After a mere three days of unseasonably spring-like weather, suddenly everything in the garden is no longer lovely, but scruffy and screaming out for attention. The midwinter look is no longer fashionable.
So, what do I do first? Clear up the old stems of the Jerusalem and globe artichokes and asparagus, untwine the dead stems from the hop supports and rake up – again – last winter’s leaves that blow out …Read More


Pretty-up your patio – Gardening with Daphne Ledward

We spend a lot of time (and money) landscaping the garden, but when it comes to the patio, it can be a pretty bleak and utilitarian feature.   Attractive furniture helps a lot to improve its appearance, but, above all, some decent containers of plants will lift it from the mundane to the stylish. Bedding plants are a quick and easy option, but if you haven’t time for a twice-yearly re-plant, …Read More

Soil - garden

Look after your soil – Gardening with Daphne Ledward

February fill-dyke – either black or white, so the saying goes, and it’s true that this month can be a very wet one. But with winter rains already well above average, and last summer being one of the wettest on record, any more rain will only contribute to the already saturated condition of soils in most areas so it’s a good idea to start taking steps now to improve drainage …Read More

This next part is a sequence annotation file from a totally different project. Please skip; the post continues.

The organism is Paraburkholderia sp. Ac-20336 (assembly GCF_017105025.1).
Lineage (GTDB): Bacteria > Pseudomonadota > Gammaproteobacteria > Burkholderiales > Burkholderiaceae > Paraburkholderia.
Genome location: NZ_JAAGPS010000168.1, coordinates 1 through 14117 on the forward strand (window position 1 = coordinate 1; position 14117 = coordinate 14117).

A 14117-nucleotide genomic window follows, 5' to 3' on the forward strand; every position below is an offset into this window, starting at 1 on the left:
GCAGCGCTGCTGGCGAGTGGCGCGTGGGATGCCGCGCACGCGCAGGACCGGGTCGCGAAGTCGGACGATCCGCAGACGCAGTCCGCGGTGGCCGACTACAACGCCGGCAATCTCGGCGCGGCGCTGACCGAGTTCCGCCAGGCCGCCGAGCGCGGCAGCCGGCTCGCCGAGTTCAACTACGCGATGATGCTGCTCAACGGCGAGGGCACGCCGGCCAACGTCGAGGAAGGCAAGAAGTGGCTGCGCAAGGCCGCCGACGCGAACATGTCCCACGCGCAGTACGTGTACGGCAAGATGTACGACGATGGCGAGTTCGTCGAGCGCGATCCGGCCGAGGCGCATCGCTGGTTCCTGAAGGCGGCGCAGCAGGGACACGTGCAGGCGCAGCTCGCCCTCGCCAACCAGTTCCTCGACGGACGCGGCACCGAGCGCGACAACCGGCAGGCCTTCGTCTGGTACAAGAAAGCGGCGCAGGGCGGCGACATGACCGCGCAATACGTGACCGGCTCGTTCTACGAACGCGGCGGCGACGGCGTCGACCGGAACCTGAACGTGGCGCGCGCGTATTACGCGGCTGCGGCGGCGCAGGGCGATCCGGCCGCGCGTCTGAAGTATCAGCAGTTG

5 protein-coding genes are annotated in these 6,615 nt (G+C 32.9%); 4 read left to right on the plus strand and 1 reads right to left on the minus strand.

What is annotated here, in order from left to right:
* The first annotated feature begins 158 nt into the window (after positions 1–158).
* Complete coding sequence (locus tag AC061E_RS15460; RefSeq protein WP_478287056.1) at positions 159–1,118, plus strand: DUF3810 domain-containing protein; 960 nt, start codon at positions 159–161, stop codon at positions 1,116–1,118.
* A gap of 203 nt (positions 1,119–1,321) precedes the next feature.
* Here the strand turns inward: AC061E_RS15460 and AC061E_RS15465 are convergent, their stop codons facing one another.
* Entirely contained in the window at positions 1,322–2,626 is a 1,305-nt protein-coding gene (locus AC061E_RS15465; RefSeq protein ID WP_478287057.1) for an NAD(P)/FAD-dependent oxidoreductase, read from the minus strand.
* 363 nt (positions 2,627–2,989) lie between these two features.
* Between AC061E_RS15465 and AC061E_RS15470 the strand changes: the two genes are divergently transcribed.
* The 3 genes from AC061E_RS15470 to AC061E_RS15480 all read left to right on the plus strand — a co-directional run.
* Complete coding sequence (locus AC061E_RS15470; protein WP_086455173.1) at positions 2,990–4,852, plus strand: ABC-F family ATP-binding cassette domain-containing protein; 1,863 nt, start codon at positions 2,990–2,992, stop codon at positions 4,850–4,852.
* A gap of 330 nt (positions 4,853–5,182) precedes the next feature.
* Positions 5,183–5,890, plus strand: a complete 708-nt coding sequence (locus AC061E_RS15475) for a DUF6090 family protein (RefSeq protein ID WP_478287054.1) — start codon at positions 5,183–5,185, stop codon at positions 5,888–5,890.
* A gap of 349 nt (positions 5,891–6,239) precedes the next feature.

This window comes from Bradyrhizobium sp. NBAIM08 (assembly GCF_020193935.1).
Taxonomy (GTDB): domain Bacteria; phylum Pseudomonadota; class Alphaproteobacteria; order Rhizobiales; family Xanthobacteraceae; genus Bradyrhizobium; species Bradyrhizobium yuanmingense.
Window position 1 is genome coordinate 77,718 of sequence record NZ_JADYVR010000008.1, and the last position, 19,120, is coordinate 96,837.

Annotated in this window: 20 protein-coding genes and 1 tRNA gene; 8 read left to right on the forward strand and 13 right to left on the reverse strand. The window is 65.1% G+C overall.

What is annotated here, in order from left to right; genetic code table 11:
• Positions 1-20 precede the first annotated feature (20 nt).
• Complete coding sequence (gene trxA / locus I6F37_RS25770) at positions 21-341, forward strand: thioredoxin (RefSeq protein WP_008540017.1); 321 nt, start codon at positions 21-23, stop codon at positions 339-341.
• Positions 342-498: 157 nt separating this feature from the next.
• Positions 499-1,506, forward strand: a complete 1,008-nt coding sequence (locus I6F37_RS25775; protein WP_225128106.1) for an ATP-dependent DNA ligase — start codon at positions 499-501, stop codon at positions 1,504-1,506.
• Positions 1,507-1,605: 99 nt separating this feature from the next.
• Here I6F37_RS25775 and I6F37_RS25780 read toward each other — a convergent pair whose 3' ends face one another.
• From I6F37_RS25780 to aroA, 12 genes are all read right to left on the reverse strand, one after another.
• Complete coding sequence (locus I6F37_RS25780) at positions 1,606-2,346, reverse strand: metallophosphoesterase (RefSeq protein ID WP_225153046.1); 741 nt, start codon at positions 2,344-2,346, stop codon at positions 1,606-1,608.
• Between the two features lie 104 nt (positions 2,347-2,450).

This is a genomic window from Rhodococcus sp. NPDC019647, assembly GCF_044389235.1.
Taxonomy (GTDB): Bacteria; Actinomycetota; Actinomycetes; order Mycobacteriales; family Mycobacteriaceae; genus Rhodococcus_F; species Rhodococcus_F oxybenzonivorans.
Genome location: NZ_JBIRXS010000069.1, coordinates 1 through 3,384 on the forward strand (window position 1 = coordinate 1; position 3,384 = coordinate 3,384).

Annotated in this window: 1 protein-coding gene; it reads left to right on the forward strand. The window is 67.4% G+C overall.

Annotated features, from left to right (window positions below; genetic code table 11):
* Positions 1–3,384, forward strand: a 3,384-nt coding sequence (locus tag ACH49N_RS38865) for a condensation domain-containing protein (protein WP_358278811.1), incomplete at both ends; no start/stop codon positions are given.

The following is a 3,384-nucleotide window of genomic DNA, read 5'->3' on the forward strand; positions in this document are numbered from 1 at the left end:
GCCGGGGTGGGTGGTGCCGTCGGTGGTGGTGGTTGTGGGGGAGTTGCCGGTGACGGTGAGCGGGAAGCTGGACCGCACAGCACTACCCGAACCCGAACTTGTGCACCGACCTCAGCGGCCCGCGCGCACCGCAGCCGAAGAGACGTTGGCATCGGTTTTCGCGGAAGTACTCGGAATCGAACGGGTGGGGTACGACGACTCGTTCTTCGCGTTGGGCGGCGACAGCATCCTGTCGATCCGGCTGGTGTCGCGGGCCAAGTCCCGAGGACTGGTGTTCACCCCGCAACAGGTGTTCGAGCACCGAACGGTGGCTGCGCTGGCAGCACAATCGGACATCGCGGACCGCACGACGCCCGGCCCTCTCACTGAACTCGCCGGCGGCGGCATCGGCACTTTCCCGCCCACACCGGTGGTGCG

Seed Potatoe – Gardening with Daphne Ledward

I confess I always heave a sigh of relief when the prolonged disruptions of Christmas are safely behind us for another ten months or so, and I don’t make New Resolutions as such, but this year there is going to be one change to my gardening practices.
For years I have convinced myself that, where we live, at any rate, with potatoes at around £4 – £5 for a 25kg bag, …Read More


Midwinter fragrance – Gardening with Daphen Ledward

You are unlikely to find too many brightly-coloured, showy blooms at this time of year, but there are still plenty of shrubs to cheer up the season with more delicate flowers, and amazingly, so many of them have a sweet fragrance that can take you by surprise as you walk round the garden.
The pink-blossomed Viburnum x bodnantense ‘Dawn’ often starts flowering before the leaves turn yellow and fall in November, …Read More

Garden Daphne

My garden – Gardening with Daphne Ledward

I’m beginning to sound like my mother in assuring everyone that after the 21st of this month, everything will be on the up – the days are drawing out, and all that. This morning it wasn’t raining, so I had a wander round the garden, and, to be honest, even I with a long gardening history behind me, was surprised at just how much is going on.
Daffodil leaves are already …Read More


December fruit tree shape- up – Gardening with Daphne Ledward

This time of year is the best for pruning fruit trees such as apples and pears as, with the leaves off, you can see the form of the branches and what needs to be done to keep them shapely.   Remember plums, cherries and other members of the Prunus family should not be pruned during the cold winter months to avoid introducing diseases like silver leaf, and are best done in …Read More


The pond in December – Gardening with Daphne Ledward